NOTE: THIS STORT WAS FIRST PUBLISHED BY THE BOHOL CHRONICLE’S SUNDAY PRINT EDITION.
A “leaked” National Water Resources Board (NWRB) Resolution dated August 22, 2022 denying with finality the Motion for Reconsideration (MR) of the Local Government Unit of Balilihan (LGU-Balilihan) “for lack of merit” was debunked by no less than the NWRB Executive Director Sevillo David, Jr.
The Chronicle also received a copy of the contentious resolution from an unnamed source similar to the NWRB resolution posted on Facebook (FB) account of Ted Ayeng, Print and Broadcast Journalist.
David, in his response to the query of the Chronicle categorically stated “No Resolution was yet issued by NWRB on the subject MR.”
The assailed NWRB resolution purportedly issued by the NWRB Board without the signature of David appeared on the FB account of Ayeng that generated hundreds of cheering and jeering comments from netizens.
According to Ayeng’s post, the “advance copy was obtained from the Department of Environment and Natural Resources (DENR).”
The alleged NWRB Resolution has denied the MR filed by the LGU-Balilihan and “finds no cogent and justifiable reason to modify its Resolution dated February 7, 2022.
The NWRB was referring to its previous resolution cancelling the Conditional Water Permit (CWP) of Balilihan citing “inaccurate data and information as to the exact location of Bugwak Spring that appeared in its notarized Water Permit Application (WPA).”
Balilihan also failed to post the notice of application at the concerned offices where the point of the diversion is located which is an essential requirement, “according to NWRB.”
The NWRB also claimed that it was misled when it was provided with inaccurate data and information as to the exact location of Bugwak Spring.
In the six-page resolution, the NWRB ordered the cancellation of Balilihan’s CWP that granted the municipality to extract 227.18 liters per seconds (lps) from Bugwak Spring, Barangay Magsaysay, Sevilla.
Richli Corporation, initially filed a petition to cancel the CWP of Balilihan but was dismissed by the NWRB, however the dismissal was overturned on the strength of the findings of an inspection team and the admission of Balilihan that Bugwak Spring is located in Sevilla.
Richli told the NWRB that Balilihan’s reliance of “good faith and negligence are not substitute for compliance, Balilihan has no access to a water source and has no Environmental Compliance Certificate (ECC) for a water project in Sevilla, Bohol.”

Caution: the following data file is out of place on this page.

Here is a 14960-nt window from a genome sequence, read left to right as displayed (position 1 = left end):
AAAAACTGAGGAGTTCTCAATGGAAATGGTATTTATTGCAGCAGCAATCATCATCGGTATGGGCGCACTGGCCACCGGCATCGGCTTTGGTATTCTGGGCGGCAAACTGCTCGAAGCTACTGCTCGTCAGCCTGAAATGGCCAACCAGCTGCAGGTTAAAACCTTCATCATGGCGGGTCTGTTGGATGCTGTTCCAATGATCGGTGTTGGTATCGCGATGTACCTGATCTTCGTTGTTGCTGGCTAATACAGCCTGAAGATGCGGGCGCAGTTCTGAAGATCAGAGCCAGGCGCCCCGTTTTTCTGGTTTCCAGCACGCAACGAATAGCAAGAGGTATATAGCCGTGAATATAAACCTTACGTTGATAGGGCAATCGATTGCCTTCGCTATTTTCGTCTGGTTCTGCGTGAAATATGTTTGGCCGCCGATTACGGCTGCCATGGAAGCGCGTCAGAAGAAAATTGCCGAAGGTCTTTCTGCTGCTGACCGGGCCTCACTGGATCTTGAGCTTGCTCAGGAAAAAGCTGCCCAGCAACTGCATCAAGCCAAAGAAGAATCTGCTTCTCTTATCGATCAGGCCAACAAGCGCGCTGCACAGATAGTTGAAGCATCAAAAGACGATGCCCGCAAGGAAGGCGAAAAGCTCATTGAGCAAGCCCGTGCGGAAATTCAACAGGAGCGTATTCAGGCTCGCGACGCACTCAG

Furthermore, the NWRB reminded Balilihan that in sending an official notice to Sevilla through Mayor Juliet Dano on May 17, 2021 to discuss its Bugwak Spring project is an admission and an official recognition that the said water source is located in Magsaysay, Sevilla.
The questionable NWRB Resolution established that Bugwak Spring is located in Barangay Magsaysay, Sevilla and not in Barangay Sto. Niño, Balilihan.
However, Balilihan argued that it never stated that Bugwak Spring is in Sto. Niño, Balilihan but only used the place as a location of the diversion point.
According to the NWRB, a diversion point is defined as site where water is diverted from its natural channel to another channel which in general is artificially constructed for that purpose.
As such, the location of the diversion point of the LGU Balilihan is in Magsaysay, Sevilla and not in Sto. Niño, Balilihan since it is in that area of Bugwak Spring in Magsaysay, Sevilla that Balilihan started to put up its pipes, equipment and other infrastructure from which water is diverted and withdrawn.
With regard to the allegation that it was the National Irrigation Administration (NIA) that prepared the inaccurate coordinates, the NWRB said that the “NIA personnel only acted within the scope of his authority by conducting an investigation and made the necessary recommendation to the application for water permit filed by Balilihan.”
The NWRB Board of Directors is composed of Representatives from the DENR, National Economic and Development Authority (NEDA), Department of Justice (DOJ), Department of Science and Technology (DOST), The National Hydraulic Research Center, and the NWRB. (Chito M. Visarra)